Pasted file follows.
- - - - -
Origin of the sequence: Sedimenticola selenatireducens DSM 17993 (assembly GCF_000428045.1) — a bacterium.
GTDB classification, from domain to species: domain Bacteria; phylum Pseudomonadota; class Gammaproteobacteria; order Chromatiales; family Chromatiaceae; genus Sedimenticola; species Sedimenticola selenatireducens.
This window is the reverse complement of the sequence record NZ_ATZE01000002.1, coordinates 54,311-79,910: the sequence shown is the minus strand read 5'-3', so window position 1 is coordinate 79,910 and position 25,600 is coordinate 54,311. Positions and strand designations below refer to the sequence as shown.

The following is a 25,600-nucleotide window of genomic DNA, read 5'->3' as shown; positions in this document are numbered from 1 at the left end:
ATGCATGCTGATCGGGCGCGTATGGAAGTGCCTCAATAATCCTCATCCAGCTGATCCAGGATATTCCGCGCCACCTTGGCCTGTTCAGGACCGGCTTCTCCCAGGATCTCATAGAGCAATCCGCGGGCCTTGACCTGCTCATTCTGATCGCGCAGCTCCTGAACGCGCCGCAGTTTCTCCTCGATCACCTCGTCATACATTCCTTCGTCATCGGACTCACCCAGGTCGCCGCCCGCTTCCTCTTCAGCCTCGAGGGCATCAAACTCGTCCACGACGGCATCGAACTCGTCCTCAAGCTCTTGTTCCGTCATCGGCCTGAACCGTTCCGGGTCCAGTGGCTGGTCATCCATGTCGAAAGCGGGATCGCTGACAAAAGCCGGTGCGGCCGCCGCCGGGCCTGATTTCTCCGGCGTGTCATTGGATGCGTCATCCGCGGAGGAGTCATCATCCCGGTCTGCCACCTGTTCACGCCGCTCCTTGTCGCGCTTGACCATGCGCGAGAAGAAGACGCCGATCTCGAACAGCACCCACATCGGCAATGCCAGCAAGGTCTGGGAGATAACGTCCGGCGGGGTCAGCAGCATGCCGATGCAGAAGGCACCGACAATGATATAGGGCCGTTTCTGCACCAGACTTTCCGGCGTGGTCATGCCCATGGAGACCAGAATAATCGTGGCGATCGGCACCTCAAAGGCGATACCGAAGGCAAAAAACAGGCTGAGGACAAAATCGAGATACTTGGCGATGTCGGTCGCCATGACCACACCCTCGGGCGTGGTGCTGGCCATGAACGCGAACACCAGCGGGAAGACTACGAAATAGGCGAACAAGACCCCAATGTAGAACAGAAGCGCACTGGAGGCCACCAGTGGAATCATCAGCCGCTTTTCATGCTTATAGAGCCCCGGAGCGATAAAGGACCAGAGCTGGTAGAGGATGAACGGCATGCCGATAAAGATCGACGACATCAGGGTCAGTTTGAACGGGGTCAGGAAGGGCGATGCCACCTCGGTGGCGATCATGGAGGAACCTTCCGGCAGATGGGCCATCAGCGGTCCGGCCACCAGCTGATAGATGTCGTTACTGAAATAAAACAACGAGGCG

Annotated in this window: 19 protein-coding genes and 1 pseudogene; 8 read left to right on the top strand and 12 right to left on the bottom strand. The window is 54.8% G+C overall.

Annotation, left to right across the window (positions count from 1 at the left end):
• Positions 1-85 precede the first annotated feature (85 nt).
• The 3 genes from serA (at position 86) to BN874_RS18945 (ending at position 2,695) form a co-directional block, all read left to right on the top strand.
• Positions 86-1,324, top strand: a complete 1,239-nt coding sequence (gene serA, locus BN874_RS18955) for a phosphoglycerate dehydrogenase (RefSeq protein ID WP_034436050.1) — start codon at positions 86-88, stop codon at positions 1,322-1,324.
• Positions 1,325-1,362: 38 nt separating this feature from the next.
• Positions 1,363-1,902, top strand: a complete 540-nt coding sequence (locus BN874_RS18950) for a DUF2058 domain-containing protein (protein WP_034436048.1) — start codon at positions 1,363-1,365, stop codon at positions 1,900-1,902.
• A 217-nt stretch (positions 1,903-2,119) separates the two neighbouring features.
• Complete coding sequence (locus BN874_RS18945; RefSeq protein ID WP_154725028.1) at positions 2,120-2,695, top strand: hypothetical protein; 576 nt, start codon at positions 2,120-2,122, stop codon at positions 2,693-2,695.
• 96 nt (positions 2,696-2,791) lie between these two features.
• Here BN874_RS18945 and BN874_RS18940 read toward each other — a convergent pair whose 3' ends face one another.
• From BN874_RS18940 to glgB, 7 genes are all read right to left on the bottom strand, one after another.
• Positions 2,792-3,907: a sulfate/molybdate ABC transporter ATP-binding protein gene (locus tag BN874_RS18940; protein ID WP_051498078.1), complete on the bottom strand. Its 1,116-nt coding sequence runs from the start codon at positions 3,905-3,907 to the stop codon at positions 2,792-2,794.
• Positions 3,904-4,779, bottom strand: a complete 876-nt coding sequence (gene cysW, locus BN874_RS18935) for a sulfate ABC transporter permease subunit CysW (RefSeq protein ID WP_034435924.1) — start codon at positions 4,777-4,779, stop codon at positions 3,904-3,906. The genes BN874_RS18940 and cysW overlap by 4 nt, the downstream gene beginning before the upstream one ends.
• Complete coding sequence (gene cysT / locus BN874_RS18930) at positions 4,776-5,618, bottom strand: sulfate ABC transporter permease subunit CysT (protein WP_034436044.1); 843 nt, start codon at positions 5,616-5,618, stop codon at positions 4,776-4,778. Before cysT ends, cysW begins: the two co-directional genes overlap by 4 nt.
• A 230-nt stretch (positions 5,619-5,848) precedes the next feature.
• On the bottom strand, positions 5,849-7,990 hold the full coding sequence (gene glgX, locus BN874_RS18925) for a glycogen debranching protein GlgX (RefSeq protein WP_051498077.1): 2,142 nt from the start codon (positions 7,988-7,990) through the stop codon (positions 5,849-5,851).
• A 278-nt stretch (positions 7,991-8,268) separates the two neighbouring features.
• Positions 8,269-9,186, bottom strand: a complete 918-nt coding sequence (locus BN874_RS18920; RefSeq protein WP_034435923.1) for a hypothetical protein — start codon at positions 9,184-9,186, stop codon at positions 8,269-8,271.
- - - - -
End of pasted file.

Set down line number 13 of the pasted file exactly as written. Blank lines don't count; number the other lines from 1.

• A 217-nt stretch (positions 1,903-2,119) separates the two neighbouring features.